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March 18, 2014 / Leslie

Review – Audiobook: Influx by Daniel Suarez

Influx by Daniel SuarezInflux
by Daniel Suarez
Narrated by Jeff Gurner

Genre: Science Fiction / Techno Thriller
Publisher: Penguin Audio
Publish Date: February 20, 2014
Format: Audio Download, 13 hours | 45 minutes
Audio Listening Level: Intermediate
Rating: 5 of 5

From the Publisher:

What if our civilization is more advanced than we know? Are smart phones really humanity’s most significant innovation since the moon landings? Or can something else explain why the bold visions of the 20th century–fusion power, genetic enhancements, artificial intelligence, cures for common disease, extended human life, and a host of other world-changing advances–have remained beyond our grasp? Why has the high-tech future that seemed imminent in the 1960’s failed to arrive? Perhaps it did arrive…but only for a select few.

What’s it about?:

As this high-tech, fast-paced adventure opens, John Grady, who has been working for years on a project to develop an anti-gravity machine, has just had a breakthrough. The device works. His team is ecstatic and they see the Nobel Prize in their future, but before he has a chance to patent his invention or tell anyone about it, his lab is attacked by religious fanatics who set off a bomb presumably killing everyone present.

In reality his project was shut down by a government organization he has never heard of – The Bureau of Technology Control. The BTC is a shadowy group that began as a secret government agency created years ago to control emerging technology and keep it away from citizens and other governments because the knowledge was too dangerous. In time the acency was forgotten and has now gone rogue.

The BTC secretly rescued Grady from the explosion and give him the option of joining their group and continuing development of his invention. Grady refuses and is thrown in a high-tech prison on a remote island where he soon discovers others, like himself, have been taken prisoner and their ideas stolen.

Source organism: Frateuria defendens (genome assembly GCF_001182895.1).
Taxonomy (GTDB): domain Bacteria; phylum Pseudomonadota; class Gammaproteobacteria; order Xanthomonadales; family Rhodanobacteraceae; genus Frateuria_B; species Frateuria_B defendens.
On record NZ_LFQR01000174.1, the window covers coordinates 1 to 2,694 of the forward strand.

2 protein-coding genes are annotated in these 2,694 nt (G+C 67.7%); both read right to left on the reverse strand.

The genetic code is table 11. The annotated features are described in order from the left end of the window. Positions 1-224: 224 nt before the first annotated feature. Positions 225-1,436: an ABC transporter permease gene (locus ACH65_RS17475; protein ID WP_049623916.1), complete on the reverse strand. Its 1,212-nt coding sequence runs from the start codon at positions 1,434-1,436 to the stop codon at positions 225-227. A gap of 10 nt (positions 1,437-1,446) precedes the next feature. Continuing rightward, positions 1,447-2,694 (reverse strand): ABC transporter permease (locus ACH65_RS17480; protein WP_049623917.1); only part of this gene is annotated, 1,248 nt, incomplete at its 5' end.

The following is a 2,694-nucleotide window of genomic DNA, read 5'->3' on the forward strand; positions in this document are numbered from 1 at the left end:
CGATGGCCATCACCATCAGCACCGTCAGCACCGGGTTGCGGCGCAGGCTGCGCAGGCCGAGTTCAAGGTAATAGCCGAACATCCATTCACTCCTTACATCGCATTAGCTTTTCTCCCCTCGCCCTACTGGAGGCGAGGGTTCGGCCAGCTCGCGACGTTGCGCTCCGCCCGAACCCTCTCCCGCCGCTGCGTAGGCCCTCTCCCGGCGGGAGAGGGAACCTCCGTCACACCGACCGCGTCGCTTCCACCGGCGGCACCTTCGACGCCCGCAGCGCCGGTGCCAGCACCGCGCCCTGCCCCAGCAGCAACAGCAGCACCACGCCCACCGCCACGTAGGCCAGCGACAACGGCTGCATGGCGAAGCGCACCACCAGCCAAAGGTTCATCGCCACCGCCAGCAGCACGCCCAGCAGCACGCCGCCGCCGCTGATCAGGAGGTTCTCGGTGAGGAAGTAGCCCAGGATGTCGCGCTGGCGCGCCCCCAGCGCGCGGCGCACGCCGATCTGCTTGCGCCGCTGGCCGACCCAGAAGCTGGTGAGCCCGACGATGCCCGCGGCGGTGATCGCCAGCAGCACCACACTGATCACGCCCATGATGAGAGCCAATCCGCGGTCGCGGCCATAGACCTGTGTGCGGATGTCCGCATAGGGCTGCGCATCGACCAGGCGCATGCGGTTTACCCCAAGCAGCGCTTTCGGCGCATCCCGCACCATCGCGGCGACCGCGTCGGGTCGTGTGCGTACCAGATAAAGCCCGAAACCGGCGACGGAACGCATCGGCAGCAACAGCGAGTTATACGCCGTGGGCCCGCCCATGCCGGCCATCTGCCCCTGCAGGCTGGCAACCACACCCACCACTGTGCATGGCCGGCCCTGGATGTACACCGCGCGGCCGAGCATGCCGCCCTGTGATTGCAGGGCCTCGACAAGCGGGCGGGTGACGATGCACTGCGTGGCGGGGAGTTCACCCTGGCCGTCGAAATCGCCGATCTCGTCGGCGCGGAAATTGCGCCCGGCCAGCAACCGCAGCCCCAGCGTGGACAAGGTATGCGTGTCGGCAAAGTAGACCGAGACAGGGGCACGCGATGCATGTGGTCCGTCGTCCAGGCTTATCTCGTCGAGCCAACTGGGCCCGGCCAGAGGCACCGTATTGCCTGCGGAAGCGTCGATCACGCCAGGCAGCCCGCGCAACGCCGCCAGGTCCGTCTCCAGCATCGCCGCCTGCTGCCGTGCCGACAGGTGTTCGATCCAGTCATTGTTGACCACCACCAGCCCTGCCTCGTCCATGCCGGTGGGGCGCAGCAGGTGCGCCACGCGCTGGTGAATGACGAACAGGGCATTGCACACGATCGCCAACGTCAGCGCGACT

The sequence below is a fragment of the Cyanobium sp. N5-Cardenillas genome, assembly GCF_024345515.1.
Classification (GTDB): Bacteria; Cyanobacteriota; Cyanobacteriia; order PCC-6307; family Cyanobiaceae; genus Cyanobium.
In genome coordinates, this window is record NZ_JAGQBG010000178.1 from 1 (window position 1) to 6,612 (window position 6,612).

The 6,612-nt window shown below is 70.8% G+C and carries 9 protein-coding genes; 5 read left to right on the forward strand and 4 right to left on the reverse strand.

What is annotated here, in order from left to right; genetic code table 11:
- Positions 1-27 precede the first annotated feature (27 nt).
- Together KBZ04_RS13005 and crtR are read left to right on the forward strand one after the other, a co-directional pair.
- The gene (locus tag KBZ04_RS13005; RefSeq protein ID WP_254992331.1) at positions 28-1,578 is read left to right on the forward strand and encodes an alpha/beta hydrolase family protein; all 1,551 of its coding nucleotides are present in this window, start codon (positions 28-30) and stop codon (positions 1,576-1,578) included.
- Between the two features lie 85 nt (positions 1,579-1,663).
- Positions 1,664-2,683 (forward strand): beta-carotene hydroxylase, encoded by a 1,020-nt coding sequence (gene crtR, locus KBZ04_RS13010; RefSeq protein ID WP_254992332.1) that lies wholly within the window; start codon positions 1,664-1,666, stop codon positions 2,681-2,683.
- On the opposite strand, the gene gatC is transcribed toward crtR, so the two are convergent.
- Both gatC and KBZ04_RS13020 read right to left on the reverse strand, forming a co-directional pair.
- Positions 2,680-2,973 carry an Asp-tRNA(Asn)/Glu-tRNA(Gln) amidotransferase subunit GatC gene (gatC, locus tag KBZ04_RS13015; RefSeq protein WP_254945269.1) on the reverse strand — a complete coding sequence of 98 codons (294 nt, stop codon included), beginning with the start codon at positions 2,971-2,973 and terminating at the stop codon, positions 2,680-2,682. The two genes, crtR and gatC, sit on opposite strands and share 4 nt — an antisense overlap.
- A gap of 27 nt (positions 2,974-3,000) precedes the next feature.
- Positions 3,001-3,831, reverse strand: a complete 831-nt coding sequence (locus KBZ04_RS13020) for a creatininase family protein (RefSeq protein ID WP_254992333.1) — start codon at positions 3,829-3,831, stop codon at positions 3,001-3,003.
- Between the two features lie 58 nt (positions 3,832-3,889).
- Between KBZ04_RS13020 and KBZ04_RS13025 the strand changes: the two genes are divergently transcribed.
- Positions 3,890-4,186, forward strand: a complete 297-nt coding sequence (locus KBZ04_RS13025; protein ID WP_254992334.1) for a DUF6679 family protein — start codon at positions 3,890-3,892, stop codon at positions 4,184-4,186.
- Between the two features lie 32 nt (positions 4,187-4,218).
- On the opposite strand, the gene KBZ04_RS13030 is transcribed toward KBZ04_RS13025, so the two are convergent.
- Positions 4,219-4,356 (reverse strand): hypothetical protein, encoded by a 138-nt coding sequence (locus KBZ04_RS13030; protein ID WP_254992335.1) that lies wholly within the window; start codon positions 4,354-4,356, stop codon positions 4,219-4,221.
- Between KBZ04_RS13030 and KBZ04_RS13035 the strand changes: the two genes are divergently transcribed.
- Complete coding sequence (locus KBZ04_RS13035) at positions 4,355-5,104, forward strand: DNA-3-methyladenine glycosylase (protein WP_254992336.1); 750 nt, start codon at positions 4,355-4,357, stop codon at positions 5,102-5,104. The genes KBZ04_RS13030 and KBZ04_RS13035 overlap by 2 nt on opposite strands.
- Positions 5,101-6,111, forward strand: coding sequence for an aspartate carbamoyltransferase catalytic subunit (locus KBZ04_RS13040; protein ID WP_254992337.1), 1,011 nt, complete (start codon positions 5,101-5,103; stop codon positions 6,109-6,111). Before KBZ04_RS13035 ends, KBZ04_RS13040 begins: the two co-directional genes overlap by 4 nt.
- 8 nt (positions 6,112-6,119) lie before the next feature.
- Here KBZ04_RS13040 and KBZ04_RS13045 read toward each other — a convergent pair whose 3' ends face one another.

Loved it…:

While I read a lot of different genres, science fiction and techno thrillers are among my favorites. I like my scifi to be realistic, the technology to be cutting edge, and the story to be something that could, just maybe, possibly, occur. One of the reasons I was attracted to this book, besides the flashy image on the cover, was the comparison to Michael Crichton, a favorite of mine. While this was different from a Crichton novel, it had the same air of possibility, high-tech reality and engaging plot.

As a techy and sometimes geeky person I’ve often wondered why more innovations predicted during the 60s didn’t happen. I’m still waiting for my flying car. The concept of a conspiracy involving secret high-tech inventions and the question “Can technology be ahead of its time and its knowledge be too dangerous to be released?” makes for a great story. I have no doubt that keeping high-tech secrets has and undoubtedly still goes on today. One needs to look no further than DARPA (Defense Advanced Research Projects Agency), a shadowy military agency in their own right who developed the internet and kept its existence secret for years, to begin thinking along the lines of conspiracy theory.

The book didn’t delve into the question of whether or not some technology could be too dangerous to be released to the public. Instead it was a good vs evil plot with the BTC the bad guys and the scientists being held captive the good guys. A fast-paced thriller with some interesting high-tech ideas in an eerily possible world. And how did the BTC explain the advances in computer and phone technology that does exist today? They claim that Steve Jobs was a tricky case and one that got past them. There were a few humorous moments in the book too.

Those who enjoy futuristic or speculative fiction will like this book. The dialog does get a little techy at times but not understanding the minutia doesn’t take away from the story. At its core this is a thriller with the added bonus of realistic inventions for the techies.

Audio Production:

Jeff Gurner did a nice job on the dialog using different accents and changing the voices just enough so I could tell apart the many characters. For the narration he used a serious authoritarian tone fitting the nature of the story. Also included were a few subtle special effects, such as a change in sound when a character was on the telephone or talking over a loud speakers, and a computer-like voice when the AI was speaking. It was just enough to enhance the production but not so much as to be annoying. I don’t like when there is ringing, hammering, pounding, traffic noise, etc in the background. Those types of sounds distract rather than add to the listening experience.

Source: Review copy provided by the Penguin Group.
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Leave a Comment
  1. BermudaOnion / Mar 18 2014 1:07 pm

    This probably isn’t for me but I have a feeling it’s right up my sister’s alley.


  2. Suko / Mar 18 2014 6:51 pm

    This sounds like your kind of book, Leslie. I’m glad you enjoyed it. I don’t read a great deal of sci-fi but the contemporary, techy aspects appeal to me.


  3. Leeswammes / Mar 19 2014 3:00 pm

    Sounds interesting. Definitely something that I might enjoy.


  4. stacybuckeye / Mar 31 2014 7:35 pm

    Okay, this is going on my goodreads list!



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